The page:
The manner in which currency valuation changes remedy persistent trade deficits or trade surpluses is as follows.  When Country A has persistent net exports, its economy grows, and its currency should appreciate in value.  With appreciation, Country A?s exports become more expensive, less attractive on the world market in relation to competitors, and exports thus decline while imports rise.  Country B may have persistent trade deficits (net imports).  County B’s economy thus slows its growth (or contracts).  Its currency valuation should decline.  Its export offerings become cheaper on global markets, thus more attractive to buyers, while imports become more expensive, and Country B?s net trade rebalances to a more positive level.

China (and other Asian countries such as South Korea, Japan, Taiwan and Singapore) manipulate their currency values at the expense of countries with free-floating currencies.  This trade strategy is both protectionist (protecting against import competition) and mercantilist (facilitating exports unfairly).  China is the most egregious and noteworthy currency manipulator because of the size of its economy, the brazenness of its efforts, and its percentage share of the U.S. trade deficit.  We believe its currency is at least 35 percent undervalued, making Chinese exports 35 percent cheaper than it would otherwise be (an export subsidy) and making U. S. sales to China 35 percent more expensive than they would otherwise be (a tariff).  

CHINA?S LABOR COST ADVANTAGE IN THE CONTEXT OF CURRENCY MANIPULATION 

China is sometimes assumed to be a low cost manufacturing country, in large part because of cheap labor.  However, China is a high-cost manufacturing country because of low productivity, immature infrastructure, and the artificially high cost of imported energy and components, among other factors.  While labor costs are a local market, capital and raw materials costs are more often priced in international markets.  Thus China can only have an advantage on labor, but not necessarily raw materials and capital costs.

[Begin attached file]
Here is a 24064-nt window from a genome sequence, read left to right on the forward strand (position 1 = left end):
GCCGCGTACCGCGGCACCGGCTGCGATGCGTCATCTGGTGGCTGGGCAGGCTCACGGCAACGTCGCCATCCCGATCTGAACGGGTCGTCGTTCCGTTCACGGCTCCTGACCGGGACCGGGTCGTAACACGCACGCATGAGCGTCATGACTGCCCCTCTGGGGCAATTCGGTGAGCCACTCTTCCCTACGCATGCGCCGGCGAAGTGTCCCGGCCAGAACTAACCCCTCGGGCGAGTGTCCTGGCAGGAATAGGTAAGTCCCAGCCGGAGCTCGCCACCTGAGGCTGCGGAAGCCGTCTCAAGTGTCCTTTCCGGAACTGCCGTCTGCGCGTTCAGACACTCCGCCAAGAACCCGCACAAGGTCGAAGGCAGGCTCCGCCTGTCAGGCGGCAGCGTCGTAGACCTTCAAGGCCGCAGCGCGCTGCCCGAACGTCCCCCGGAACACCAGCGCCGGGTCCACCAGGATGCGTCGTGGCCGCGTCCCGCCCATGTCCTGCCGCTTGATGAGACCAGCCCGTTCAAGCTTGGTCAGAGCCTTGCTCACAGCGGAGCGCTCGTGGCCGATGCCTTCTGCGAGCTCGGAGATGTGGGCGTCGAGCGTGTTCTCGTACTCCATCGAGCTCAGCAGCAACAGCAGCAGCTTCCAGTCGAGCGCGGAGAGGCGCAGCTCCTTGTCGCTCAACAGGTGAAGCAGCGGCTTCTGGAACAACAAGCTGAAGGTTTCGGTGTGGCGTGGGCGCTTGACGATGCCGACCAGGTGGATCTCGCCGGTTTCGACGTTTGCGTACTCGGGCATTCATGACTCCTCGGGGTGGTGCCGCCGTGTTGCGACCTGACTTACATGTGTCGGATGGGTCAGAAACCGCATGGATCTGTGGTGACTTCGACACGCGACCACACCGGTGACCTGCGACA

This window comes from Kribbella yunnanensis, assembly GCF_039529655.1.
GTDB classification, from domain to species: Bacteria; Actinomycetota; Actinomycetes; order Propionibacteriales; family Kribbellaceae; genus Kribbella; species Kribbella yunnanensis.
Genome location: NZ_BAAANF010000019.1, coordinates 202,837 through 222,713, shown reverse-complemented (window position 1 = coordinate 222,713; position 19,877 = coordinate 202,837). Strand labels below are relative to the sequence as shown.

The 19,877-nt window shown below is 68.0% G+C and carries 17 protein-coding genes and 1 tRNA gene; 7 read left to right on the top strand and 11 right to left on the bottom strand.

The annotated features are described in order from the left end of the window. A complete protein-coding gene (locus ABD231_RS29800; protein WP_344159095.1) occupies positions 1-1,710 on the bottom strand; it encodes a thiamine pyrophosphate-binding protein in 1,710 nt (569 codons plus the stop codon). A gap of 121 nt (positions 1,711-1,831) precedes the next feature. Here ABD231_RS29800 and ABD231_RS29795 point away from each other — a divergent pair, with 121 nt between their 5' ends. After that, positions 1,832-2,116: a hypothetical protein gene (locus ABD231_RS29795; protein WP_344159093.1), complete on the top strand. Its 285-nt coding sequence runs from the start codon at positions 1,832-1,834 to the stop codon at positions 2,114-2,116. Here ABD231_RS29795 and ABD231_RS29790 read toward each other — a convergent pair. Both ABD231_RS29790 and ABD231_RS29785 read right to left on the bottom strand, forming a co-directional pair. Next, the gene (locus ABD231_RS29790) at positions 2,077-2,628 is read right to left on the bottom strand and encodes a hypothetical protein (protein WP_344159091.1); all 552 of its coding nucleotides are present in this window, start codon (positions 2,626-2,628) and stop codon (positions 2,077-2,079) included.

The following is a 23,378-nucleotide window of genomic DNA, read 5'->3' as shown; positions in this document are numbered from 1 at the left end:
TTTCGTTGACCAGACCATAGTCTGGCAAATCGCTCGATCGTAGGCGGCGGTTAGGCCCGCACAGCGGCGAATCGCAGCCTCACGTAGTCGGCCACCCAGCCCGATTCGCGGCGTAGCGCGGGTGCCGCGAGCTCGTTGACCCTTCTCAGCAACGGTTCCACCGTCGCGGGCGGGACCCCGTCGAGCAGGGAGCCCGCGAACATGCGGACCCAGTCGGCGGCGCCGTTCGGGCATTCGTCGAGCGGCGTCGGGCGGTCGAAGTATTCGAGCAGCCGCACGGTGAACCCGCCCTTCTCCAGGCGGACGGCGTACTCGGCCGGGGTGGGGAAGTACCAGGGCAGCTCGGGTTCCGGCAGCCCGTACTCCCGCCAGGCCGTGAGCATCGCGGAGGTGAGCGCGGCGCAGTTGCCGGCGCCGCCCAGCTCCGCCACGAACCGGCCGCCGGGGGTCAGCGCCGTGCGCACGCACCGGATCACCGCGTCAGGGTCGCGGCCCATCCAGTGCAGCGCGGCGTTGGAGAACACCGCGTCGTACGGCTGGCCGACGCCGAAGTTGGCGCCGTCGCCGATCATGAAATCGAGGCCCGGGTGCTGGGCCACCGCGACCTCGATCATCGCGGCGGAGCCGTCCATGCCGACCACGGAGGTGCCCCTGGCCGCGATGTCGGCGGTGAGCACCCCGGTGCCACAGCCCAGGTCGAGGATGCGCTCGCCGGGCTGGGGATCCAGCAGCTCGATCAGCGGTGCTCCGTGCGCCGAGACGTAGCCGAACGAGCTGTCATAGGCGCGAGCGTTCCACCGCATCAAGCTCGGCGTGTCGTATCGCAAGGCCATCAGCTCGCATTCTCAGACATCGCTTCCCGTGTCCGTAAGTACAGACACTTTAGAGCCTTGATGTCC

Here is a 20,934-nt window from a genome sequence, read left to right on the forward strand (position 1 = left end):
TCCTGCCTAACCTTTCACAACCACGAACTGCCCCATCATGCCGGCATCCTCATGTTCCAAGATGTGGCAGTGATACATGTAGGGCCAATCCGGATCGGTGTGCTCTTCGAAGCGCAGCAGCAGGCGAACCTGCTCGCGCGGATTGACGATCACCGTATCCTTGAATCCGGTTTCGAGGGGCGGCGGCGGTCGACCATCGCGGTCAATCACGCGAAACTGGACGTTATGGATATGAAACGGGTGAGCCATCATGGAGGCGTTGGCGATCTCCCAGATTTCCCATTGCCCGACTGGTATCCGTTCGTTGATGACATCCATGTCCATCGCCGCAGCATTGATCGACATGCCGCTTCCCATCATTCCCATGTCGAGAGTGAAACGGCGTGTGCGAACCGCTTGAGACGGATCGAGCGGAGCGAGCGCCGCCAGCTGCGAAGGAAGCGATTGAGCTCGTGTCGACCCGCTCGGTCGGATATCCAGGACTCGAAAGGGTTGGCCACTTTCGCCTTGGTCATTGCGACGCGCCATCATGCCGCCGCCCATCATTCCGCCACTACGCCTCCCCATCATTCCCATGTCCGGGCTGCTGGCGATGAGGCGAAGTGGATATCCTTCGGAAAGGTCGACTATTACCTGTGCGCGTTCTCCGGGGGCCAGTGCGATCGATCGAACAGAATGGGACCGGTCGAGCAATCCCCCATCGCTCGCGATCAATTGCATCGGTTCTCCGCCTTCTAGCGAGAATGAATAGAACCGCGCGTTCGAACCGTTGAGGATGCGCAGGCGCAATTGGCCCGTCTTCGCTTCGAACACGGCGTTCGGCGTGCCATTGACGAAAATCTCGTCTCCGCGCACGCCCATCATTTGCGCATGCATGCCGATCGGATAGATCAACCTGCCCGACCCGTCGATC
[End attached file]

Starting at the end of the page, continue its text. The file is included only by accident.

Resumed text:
The labor cost differential is largely irrelevant to trade where currency manipulation exists. There are few major U. S. production sectors, if any, wherein labor makes up 35 percent or more of the cost of production.  Let’s assume an industry sector in which labor is 10 percent of the cost of production.  Let’s further assume that we could, by government fiat, cause the labor input portion of costs to be zero.  If that occurred, China would still have a 25 percent advantage due to currency alone.  

U.S. producers of food and goods have to reduce their costs by an astounding 35 percent to become competitive with the Chinese due to their currency intervention.  (We ignore, for purposes of this testimony, other Chinese government subsidies.)   U.S. competitiveness internationally is not a serious topic unless we address this unfairness.

Free trade cannot exist unless the currency undervaluation problem is neutralized as a tariff and subsidy.

REMEDY:

Enforcement of international trade norms must be a priority if the U.S. is to be a successful economic country.  If rules are not enforced, international trade breaks down and produces harm instead of benefit.  Neutralizing the Chinese currency advantage through countervailing duties, anti-dumping duties, or carefully calibrated tariffs is essential.  

H.R. 2378 should be approved by this Committee, and passed on the House floor.  Persistent currency undervaluation is a violation of the IMF Charter.  The IMF has an agreed-upon method to quantify the level of persistent currency undervaluation.  U. S. trade laws are set up to neutralize wrongful foreign subsidies.  Persistent currency undervaluation is a subsidy.  H.R. 2378 will categorize persistent currency undervaluation by trade rivals as an unlawful subsidy.  Existing enforcement mechanisms of U.S. trade law can make a major dent in the problem.   In other words, HR 2378 creates no new substantive law.  Rather it takes existing international norms and creates a remedy for them under U. S. trade laws.

SUMMARY:

America cannot recover from the Great Recession with job growth and production growth without remedying the currency problem.  This issue is mature and has been deliberated.  Diplomacy has failed.  China has a far stronger incentive to continue its undervaluation than to revalue.  Enforcement is the sensible approach, and cannot be determined a radical approach.  Those opposing enforcement are protecting the protectionism of others.

It is worth noting as well that, unlike other approaches to stimulating the recovery and restructuring of the American economy, passage of H.R. 2378 would not require new government spending.

We encourage this committee to mark up HR 2378, approve it, and move that bill to the floor of the House for a full vote.

Respectfully submitted,

Brian O’Shaughnessy, Chief Co-Chair and Manufacturing Co-Chair of CPA
(Chairman, Revere Copper Products)

Joe Logan, Agricultural Co-Chair of CPA
(Director, Agricultural Programs, Ohio Environmental Council)

Bob Baugh, Labor Co-Chair of CPA
(Executive Director, AFL-CIO Industrial Union Council)